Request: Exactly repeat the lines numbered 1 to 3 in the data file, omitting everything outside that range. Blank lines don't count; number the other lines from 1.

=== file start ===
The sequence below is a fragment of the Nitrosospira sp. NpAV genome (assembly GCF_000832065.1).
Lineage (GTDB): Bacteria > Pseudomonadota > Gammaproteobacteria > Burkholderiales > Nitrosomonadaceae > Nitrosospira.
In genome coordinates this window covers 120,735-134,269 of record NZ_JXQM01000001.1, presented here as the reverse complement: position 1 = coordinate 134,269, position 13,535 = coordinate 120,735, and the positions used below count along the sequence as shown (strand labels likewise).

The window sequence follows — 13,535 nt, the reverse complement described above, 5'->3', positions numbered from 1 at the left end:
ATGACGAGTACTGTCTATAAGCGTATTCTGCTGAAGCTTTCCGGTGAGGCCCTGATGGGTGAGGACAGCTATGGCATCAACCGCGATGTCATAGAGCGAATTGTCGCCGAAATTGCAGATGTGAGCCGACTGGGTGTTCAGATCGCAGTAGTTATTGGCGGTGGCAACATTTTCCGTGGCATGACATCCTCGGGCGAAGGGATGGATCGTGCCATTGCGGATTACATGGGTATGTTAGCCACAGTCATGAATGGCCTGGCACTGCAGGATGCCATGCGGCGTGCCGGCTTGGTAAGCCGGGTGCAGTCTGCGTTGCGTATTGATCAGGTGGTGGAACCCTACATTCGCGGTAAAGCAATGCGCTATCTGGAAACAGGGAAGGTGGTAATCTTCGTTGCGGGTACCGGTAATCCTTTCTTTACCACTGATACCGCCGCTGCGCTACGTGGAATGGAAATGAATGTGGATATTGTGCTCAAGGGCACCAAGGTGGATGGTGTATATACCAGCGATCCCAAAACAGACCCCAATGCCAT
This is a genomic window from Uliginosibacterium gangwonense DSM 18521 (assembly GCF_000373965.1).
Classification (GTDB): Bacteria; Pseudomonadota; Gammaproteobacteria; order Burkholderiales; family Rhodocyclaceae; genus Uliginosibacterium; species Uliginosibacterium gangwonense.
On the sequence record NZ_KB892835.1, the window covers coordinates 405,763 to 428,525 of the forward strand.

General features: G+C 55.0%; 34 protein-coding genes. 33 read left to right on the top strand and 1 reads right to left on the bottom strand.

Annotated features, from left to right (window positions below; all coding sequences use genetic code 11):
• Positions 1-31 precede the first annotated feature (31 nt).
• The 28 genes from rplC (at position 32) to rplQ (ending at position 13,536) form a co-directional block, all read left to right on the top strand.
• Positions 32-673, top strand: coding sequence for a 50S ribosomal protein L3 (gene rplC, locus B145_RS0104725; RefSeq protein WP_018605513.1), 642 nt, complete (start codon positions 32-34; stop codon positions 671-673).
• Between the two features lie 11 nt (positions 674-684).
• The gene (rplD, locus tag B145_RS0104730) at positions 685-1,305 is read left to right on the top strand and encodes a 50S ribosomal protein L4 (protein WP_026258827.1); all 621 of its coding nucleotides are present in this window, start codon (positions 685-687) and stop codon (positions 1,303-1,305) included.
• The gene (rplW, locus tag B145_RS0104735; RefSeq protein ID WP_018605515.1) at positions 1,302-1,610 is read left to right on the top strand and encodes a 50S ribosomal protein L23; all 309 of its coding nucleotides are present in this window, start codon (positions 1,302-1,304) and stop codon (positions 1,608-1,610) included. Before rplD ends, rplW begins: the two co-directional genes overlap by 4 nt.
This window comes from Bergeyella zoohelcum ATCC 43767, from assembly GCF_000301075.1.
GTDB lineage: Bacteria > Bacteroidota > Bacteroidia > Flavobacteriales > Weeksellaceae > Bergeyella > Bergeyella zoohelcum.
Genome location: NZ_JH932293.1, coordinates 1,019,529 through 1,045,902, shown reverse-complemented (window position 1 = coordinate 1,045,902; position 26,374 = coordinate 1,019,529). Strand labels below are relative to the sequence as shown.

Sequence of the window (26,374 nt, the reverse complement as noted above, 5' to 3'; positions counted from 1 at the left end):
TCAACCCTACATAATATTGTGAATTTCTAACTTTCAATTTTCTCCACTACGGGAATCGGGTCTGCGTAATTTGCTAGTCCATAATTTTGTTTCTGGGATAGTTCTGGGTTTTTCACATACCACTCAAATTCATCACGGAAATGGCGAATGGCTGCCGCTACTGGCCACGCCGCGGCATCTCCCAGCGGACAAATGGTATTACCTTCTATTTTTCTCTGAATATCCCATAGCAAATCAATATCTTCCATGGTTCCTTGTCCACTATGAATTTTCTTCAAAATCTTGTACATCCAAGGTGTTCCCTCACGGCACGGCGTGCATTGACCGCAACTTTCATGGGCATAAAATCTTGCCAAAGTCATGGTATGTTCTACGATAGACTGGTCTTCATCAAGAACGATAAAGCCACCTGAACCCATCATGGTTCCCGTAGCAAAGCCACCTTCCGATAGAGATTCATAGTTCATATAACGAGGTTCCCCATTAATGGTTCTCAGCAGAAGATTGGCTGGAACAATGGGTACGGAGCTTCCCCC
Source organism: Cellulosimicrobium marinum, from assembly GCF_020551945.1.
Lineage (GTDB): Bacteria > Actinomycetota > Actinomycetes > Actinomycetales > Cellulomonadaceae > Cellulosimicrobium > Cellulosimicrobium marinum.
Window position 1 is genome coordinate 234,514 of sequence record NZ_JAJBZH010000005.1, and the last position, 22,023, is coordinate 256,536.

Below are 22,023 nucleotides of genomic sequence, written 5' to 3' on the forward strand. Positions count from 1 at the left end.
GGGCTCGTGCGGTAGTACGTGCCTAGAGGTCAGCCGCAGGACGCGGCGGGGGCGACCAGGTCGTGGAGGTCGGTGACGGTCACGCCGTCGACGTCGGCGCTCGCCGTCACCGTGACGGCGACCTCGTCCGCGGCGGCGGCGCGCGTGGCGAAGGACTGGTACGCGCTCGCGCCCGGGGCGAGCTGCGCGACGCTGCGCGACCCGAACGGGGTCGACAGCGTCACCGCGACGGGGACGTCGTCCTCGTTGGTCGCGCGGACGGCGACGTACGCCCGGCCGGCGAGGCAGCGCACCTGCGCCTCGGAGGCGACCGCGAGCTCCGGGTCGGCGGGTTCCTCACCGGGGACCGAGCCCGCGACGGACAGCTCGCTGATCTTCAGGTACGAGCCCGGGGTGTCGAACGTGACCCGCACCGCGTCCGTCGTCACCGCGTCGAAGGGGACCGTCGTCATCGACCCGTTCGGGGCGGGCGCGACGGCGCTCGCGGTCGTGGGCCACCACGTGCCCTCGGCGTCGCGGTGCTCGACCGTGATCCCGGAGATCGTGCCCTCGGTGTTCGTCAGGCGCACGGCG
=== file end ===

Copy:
The sequence below is a fragment of the Nitrosospira sp. NpAV genome (assembly GCF_000832065.1).
Lineage (GTDB): Bacteria > Pseudomonadota > Gammaproteobacteria > Burkholderiales > Nitrosomonadaceae > Nitrosospira.
In genome coordinates this window covers 120,735-134,269 of record NZ_JXQM01000001.1, presented here as the reverse complement: position 1 = coordinate 134,269, position 13,535 = coordinate 120,735, and the positions used below count along the sequence as shown (strand labels likewise).